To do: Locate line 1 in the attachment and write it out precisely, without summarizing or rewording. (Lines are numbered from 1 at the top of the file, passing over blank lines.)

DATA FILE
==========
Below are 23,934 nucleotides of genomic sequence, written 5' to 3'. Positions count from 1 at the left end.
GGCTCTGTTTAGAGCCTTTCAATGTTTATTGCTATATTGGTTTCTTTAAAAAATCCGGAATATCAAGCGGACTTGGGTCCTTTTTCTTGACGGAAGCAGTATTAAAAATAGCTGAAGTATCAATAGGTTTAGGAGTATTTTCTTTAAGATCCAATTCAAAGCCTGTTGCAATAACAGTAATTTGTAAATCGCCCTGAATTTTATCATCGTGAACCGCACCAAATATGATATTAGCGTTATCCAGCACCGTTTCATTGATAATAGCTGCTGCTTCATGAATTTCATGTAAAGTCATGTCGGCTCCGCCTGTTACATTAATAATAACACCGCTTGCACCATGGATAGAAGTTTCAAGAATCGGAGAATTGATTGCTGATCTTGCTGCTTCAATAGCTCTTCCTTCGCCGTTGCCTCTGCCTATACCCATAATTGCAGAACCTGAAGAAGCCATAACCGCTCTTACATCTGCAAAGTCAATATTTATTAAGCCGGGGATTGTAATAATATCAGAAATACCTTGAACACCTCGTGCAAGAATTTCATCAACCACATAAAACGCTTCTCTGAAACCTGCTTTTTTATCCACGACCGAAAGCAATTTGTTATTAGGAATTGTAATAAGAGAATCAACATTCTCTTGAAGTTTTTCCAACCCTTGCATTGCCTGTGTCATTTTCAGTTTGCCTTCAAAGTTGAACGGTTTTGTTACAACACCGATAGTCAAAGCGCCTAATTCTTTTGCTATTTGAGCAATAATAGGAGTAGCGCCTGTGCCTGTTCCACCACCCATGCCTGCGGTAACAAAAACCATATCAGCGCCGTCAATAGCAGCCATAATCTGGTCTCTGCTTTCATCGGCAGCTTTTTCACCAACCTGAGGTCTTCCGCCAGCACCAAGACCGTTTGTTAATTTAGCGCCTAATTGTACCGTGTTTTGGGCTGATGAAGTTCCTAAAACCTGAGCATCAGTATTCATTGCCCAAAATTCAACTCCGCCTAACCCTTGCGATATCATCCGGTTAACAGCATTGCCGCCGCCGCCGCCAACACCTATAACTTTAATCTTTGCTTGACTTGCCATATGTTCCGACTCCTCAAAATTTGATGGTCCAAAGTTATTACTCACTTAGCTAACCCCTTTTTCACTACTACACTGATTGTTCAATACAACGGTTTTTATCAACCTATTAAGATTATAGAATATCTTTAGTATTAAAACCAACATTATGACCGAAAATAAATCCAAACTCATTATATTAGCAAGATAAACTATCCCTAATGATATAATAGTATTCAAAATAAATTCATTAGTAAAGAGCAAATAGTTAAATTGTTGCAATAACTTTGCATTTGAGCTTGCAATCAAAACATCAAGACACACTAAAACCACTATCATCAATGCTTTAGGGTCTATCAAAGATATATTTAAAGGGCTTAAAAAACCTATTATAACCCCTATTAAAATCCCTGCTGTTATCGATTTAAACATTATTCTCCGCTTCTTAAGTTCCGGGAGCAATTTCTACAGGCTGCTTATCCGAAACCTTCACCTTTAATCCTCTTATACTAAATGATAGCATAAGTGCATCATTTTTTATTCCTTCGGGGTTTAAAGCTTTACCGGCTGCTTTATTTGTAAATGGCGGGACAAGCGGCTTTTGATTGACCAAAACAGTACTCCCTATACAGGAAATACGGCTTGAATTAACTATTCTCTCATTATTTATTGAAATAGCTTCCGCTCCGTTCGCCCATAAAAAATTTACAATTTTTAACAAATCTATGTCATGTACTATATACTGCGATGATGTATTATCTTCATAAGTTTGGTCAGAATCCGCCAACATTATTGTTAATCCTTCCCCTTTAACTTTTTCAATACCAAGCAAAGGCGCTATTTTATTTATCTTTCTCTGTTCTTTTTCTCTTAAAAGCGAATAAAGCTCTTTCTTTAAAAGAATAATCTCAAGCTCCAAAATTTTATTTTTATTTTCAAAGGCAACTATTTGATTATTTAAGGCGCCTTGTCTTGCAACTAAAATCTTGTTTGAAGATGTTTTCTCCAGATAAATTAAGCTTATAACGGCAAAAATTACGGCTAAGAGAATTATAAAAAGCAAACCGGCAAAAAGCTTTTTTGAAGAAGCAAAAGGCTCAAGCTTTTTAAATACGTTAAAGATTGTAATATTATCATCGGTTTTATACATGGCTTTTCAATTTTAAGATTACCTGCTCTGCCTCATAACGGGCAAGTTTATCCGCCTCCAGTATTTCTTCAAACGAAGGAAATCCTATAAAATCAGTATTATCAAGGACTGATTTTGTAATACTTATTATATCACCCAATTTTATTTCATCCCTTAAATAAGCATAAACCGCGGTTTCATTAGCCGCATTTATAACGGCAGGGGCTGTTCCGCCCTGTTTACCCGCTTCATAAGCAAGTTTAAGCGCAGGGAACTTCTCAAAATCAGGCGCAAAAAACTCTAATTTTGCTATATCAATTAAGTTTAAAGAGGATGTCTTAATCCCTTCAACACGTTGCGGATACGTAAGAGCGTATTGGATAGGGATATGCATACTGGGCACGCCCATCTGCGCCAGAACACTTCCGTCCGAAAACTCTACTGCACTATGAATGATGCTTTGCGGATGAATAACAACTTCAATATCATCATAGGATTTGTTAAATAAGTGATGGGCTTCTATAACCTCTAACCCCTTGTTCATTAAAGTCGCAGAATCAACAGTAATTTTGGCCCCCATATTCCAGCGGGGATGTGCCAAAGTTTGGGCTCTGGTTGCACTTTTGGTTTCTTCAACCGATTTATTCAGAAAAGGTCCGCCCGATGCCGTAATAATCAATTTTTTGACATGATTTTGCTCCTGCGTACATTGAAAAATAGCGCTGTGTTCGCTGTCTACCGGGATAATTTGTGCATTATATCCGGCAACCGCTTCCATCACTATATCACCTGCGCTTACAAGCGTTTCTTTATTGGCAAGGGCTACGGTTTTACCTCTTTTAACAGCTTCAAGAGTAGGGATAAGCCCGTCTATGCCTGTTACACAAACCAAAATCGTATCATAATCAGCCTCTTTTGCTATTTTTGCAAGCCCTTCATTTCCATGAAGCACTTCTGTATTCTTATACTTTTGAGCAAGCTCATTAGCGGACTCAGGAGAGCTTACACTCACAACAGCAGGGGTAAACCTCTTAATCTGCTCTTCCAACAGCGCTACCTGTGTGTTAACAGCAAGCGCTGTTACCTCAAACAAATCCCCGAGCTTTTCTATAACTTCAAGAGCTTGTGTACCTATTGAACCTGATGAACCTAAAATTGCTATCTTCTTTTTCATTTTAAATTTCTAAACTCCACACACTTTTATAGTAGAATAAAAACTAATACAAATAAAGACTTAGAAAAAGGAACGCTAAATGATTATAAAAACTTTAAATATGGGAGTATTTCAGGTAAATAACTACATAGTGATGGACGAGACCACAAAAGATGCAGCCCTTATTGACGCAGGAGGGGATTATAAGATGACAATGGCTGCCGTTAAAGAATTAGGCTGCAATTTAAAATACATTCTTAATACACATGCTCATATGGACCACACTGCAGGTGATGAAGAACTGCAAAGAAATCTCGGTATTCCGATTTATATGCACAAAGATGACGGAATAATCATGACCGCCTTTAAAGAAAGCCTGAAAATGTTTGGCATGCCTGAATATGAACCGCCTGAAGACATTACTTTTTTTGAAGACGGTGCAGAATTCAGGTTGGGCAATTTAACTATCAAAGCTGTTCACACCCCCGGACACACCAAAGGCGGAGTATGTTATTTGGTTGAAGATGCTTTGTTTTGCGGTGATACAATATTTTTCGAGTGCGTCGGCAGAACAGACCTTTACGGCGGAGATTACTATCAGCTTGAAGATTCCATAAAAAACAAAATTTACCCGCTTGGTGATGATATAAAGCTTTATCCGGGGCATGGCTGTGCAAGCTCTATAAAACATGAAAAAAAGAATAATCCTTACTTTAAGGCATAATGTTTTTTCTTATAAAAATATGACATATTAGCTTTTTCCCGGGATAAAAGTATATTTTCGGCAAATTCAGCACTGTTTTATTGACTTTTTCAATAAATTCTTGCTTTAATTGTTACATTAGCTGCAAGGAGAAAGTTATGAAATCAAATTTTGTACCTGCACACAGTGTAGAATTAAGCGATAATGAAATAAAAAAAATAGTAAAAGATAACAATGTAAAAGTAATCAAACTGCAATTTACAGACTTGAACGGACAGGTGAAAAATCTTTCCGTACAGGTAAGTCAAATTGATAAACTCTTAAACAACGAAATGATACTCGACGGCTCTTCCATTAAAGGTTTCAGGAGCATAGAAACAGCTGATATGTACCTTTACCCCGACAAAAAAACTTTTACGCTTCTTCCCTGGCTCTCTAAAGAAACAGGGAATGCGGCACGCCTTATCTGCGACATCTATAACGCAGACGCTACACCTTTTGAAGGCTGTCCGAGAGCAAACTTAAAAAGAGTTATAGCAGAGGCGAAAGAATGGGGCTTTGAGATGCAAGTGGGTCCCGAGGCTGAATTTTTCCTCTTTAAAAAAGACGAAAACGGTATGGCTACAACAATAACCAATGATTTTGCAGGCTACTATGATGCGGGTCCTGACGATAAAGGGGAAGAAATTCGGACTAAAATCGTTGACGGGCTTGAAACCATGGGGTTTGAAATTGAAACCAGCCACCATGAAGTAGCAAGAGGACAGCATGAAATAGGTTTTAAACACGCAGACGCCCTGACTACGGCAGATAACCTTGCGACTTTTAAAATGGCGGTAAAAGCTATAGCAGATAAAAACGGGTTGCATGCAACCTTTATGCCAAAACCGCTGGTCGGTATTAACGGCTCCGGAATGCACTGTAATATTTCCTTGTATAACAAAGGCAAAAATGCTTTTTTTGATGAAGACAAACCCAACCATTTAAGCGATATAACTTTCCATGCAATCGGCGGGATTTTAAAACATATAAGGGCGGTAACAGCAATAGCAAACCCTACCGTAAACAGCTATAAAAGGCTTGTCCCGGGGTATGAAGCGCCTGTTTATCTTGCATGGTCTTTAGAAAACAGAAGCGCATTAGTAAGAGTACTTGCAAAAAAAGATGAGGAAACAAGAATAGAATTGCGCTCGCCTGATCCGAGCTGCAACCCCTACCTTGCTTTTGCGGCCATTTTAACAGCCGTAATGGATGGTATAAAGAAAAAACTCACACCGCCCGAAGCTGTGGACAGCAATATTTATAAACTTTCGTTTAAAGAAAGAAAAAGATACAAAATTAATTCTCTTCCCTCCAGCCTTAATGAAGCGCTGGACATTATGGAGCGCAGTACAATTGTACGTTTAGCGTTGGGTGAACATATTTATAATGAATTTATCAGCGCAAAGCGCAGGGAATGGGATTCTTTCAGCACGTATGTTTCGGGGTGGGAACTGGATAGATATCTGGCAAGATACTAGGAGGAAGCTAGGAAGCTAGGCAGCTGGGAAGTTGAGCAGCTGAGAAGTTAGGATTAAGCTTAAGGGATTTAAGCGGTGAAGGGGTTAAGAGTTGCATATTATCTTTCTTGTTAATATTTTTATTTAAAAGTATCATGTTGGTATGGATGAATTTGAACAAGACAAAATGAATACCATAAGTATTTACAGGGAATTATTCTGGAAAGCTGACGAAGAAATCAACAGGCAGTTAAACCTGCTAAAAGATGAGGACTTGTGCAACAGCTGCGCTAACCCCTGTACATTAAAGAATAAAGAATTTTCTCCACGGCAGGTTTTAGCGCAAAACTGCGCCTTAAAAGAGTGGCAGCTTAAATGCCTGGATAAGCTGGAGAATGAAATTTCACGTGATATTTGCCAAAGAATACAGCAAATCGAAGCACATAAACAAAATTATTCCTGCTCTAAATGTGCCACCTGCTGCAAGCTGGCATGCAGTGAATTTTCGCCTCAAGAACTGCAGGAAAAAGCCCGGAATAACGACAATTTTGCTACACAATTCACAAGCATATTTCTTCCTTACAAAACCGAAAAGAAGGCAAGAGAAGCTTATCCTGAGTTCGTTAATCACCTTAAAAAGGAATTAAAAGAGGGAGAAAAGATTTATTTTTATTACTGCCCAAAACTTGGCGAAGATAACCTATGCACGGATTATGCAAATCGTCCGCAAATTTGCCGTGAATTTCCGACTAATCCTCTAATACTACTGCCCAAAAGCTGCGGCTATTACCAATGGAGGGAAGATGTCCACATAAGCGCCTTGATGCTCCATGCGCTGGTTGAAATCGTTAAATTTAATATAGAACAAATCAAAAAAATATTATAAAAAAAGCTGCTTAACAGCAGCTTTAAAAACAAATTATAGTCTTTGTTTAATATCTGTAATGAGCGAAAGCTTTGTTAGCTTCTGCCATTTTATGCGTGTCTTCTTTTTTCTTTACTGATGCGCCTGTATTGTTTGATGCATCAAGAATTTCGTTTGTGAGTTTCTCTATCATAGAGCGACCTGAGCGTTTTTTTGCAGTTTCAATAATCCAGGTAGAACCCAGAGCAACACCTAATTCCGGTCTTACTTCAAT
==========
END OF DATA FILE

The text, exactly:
Below are 23,934 nucleotides of genomic sequence, written 5' to 3'. Positions count from 1 at the left end.